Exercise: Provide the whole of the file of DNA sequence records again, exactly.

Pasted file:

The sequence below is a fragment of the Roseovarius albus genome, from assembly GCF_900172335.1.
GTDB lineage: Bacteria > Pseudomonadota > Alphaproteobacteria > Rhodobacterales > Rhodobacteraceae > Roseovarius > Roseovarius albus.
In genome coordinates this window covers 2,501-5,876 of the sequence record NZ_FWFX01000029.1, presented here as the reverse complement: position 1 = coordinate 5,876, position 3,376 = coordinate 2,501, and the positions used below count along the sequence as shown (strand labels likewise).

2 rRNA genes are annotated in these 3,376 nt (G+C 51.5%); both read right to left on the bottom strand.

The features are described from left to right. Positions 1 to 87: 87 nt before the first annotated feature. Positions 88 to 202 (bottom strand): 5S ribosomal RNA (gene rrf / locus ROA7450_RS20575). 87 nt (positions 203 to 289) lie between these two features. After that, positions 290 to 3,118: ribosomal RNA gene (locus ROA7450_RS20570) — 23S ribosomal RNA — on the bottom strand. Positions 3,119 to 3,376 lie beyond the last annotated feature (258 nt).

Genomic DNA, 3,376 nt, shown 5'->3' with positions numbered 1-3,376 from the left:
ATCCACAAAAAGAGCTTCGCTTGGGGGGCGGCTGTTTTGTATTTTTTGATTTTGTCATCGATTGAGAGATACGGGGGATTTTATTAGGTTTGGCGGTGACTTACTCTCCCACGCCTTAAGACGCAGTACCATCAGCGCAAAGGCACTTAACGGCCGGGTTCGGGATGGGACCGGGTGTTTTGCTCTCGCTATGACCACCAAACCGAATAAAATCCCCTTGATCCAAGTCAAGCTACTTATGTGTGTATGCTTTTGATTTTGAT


The sequence below is a fragment of the Roseovarius albus genome, from assembly GCF_900172335.1.
GTDB lineage: Bacteria > Pseudomonadota > Alphaproteobacteria > Rhodobacterales > Rhodobacteraceae > Roseovarius > Roseovarius albus.
In genome coordinates this window covers 2,501-5,876 of the sequence record NZ_FWFX01000029.1, presented here as the reverse complement: position 1 = coordinate 5,876, position 3,376 = coordinate 2,501, and the positions used below count along the sequence as shown (strand labels likewise).

2 rRNA genes are annotated in these 3,376 nt (G+C 51.5%); both read right to left on the bottom strand.

The features are described from left to right. Positions 1 to 87: 87 nt before the first annotated feature. Positions 88 to 202 (bottom strand): 5S ribosomal RNA (gene rrf / locus ROA7450_RS20575). 87 nt (positions 203 to 289) lie between these two features. After that, positions 290 to 3,118: ribosomal RNA gene (locus ROA7450_RS20570) — 23S ribosomal RNA — on the bottom strand. Positions 3,119 to 3,376 lie beyond the last annotated feature (258 nt).

Genomic DNA, 3,376 nt, shown 5'->3' with positions numbered 1-3,376 from the left:
ATCCACAAAAAGAGCTTCGCTTGGGGGGCGGCTGTTTTGTATTTTTTGATTTTGTCATCGATTGAGAGATACGGGGGATTTTATTAGGTTTGGCGGTGACTTACTCTCCCACGCCTTAAGACGCAGTACCATCAGCGCAAAGGCACTTAACGGCCGGGTTCGGGATGGGACCGGGTGTTTTGCTCTCGCTATGACCACCAAACCGAATAAAATCCCCTTGATCCAAGTCAAGCTACTTATGTGTGTATGCTTTTGATTTTGAT